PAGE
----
University Lecturer in Modelling in Chemical Engineering and Biotechnology

University of Cambridge

The Department of Chemical Engineering and Biotechnology (CEB) invites applications for a University Lectureship in the area of Modelling in Chemical Engineering and Biotechnology. We are seeking an individual with a strong record of research publications and the potential to make a significant contribution to the advancement of modelling-related research and to the Department as a whole.

Mathematical modelling has always been a core discipline within CEB, and encompasses a broad spectrum of research interests and academics. There are several groups at the forefront of developing novel modelling techniques in the fields of fluid mechanics, process optimization, biochemical interactions and reaction engineering. Modelling capability within CEB enables fundamental insights into phenomena that underpin the department's three strategic research themes, viz healthcare, processing and materials. Existing modelling projects within the Departments range from the simulation of complex chemical and biochemical reaction networks that provide mechanistic data for process optimisation and development, to lattice Boltzmann and finite element simulation of complex fluid flows, providing quantitative insight and comparison to experimentally measured systems. Recent modelling research includes: (i) Prizewinning analytical modelling of fluid dynamics and transport processes; (ii) Stochastic modelling of nano-particulate and powder synthesis and engine simulation; (iii) Optimisation of physical and organisational systems; (iv) Discrete element modelling of fluidised beds and finite element modelling of extrusion flows; (v) Finite element modelling of strain energy density in polymeric heart valves; (vi) Analyte / ligand interactions.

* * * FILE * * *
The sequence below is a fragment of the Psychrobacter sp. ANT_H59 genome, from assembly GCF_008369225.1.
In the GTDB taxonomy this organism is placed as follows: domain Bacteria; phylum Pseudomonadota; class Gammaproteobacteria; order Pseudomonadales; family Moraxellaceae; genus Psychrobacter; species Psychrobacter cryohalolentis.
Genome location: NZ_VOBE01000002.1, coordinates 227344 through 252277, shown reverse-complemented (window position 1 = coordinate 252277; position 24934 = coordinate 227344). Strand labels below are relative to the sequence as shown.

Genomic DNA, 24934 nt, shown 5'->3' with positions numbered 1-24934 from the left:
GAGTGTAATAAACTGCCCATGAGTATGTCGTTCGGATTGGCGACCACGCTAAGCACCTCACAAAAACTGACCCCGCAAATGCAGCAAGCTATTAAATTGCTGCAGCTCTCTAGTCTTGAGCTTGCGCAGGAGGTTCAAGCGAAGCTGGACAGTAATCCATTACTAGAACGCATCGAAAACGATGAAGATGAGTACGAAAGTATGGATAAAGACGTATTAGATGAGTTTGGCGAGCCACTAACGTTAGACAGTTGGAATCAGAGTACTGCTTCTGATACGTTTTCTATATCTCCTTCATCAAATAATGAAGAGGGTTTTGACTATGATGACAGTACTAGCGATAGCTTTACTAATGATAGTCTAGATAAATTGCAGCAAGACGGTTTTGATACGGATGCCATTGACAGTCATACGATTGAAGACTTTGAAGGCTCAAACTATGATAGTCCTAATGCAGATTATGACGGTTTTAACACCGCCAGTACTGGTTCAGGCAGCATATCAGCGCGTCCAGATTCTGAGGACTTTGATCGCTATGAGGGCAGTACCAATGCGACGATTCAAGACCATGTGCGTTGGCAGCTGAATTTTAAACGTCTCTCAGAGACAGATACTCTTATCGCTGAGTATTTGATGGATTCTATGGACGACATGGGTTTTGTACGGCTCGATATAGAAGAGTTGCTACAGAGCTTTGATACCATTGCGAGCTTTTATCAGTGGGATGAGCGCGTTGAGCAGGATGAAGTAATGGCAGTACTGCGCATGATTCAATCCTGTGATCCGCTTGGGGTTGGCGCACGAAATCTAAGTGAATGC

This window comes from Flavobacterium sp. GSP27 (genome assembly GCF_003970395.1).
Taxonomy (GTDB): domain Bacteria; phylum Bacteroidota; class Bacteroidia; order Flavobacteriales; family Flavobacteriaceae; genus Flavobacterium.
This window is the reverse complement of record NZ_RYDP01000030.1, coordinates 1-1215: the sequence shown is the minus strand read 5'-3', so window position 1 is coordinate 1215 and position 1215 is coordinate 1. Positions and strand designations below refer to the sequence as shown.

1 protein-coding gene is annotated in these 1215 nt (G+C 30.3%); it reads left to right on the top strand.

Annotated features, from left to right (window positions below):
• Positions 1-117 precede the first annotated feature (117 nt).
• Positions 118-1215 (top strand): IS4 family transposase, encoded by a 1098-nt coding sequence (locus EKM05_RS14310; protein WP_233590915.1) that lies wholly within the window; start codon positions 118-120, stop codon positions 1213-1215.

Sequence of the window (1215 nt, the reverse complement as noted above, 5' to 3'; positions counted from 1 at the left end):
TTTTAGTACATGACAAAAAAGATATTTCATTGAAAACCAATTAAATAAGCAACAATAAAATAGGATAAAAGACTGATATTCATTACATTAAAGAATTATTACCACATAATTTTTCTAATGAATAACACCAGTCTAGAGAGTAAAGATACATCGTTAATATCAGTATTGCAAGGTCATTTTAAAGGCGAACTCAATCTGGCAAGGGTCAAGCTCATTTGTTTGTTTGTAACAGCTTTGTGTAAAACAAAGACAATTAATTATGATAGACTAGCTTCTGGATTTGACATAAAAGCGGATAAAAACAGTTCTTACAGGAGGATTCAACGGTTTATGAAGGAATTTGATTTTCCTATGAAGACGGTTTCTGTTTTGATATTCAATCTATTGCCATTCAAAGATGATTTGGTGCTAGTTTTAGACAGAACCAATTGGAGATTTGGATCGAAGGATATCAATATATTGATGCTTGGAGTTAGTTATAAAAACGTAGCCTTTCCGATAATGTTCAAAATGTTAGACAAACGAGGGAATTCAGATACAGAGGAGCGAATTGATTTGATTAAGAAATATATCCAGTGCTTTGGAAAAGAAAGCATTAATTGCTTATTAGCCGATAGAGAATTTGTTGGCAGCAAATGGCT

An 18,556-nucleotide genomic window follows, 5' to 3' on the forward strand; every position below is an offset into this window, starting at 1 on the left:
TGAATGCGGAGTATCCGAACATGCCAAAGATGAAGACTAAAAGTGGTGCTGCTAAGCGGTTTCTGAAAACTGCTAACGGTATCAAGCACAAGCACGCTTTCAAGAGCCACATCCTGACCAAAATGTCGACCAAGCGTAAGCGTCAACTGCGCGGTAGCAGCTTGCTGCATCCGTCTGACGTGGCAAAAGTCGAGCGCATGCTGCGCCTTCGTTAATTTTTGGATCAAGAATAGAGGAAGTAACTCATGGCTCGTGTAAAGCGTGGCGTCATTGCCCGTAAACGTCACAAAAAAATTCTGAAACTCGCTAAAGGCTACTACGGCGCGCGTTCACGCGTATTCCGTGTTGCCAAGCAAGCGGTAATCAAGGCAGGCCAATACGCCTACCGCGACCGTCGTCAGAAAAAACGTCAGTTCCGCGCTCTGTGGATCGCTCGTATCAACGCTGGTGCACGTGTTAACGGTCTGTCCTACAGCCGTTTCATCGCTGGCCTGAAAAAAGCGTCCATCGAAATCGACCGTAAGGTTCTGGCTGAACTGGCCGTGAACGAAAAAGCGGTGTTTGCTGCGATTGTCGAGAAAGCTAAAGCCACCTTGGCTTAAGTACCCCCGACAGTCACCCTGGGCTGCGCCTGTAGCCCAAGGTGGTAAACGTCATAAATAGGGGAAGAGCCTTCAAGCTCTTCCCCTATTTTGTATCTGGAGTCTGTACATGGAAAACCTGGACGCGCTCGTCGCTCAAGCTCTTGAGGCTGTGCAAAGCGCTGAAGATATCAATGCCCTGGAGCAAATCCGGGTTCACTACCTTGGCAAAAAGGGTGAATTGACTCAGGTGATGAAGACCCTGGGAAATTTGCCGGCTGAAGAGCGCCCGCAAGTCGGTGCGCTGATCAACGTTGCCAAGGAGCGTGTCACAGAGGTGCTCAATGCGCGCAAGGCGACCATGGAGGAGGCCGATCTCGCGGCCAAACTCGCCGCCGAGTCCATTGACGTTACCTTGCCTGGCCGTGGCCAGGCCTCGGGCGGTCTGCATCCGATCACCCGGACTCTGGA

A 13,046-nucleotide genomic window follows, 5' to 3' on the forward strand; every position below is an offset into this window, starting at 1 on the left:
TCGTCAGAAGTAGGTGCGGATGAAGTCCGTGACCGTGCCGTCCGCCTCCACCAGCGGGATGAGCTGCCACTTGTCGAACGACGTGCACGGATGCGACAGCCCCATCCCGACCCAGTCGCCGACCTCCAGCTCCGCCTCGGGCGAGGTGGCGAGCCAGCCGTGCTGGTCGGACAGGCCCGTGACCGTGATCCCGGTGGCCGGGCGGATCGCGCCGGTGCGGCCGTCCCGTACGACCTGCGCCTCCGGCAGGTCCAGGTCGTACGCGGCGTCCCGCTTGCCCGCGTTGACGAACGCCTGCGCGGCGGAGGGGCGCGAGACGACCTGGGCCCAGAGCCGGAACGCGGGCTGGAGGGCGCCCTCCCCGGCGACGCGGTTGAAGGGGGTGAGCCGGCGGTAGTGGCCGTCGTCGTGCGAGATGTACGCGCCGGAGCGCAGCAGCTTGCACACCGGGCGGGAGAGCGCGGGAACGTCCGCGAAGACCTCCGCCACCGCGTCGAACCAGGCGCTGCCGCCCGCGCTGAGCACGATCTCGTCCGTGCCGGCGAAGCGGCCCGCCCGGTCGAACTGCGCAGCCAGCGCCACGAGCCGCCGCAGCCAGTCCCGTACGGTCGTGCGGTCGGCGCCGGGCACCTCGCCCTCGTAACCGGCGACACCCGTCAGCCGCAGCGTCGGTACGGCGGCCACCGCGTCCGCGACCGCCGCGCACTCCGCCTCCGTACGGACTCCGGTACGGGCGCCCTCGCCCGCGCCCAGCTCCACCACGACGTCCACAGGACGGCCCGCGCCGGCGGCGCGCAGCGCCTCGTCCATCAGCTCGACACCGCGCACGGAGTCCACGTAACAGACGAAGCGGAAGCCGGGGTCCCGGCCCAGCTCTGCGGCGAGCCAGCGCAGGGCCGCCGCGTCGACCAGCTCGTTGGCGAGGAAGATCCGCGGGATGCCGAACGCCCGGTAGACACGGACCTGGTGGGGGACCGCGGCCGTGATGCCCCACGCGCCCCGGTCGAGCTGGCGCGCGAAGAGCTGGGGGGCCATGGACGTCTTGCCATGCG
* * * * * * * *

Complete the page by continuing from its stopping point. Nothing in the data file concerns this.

Applications from those whose research applies mathematical modelling to any area within chemical engineering and/or biotechnology are welcome. This does not exclude applicants who also pursue some experimental work, indeed this is encouraged; however mathematical modelling should be a major focus of their research.
The successful applicant will strengthen and extend our modelling research. It is expected that, by employing leading-edge science and engineering and predictive mathematical approaches, there will be a significant increase in our research output. The appointment will be expected to collaborate effectively with other academics in the Department, including one or more of the experimental groups, in order to achieve this. In addition to teaching their own specialism, the successful applicant will be expected to teach effectively and enthusiastically over a broad range of core undergraduate chemical engineering topics, such as fluid mechanics, thermodynamics, process design and control, separations and reactor design.

A University Lectureship in Cambridge is roughly equivalent to an Associate Professorship in the US.

A typical teaching load is 40 hours of lectures per year. In addition, setting and marking of examination papers, coursework and practicals will be required. There is a normal sabbatical entitlement of one term in seven on full pay, subject to University regulations.

More information about the Department is available here: Once an offer of employment has been accepted, the successful candidate will be required to undergo a health assessment.

We particularly welcome applications from women and /or candidates from a BME background for this vacancy as they are currently under-represented at this level in our Department.

For an informal enquries about the post, please write to Professor Lisa Hall via e-mail,

Please quote reference NQ20657 on your application and in any correspondence about this vacancy.

The University actively supports equality, diversity and inclusion and encourages applications from all sections of society.

The University has a responsibility to ensure that all employees are eligible to live and work in the UK.


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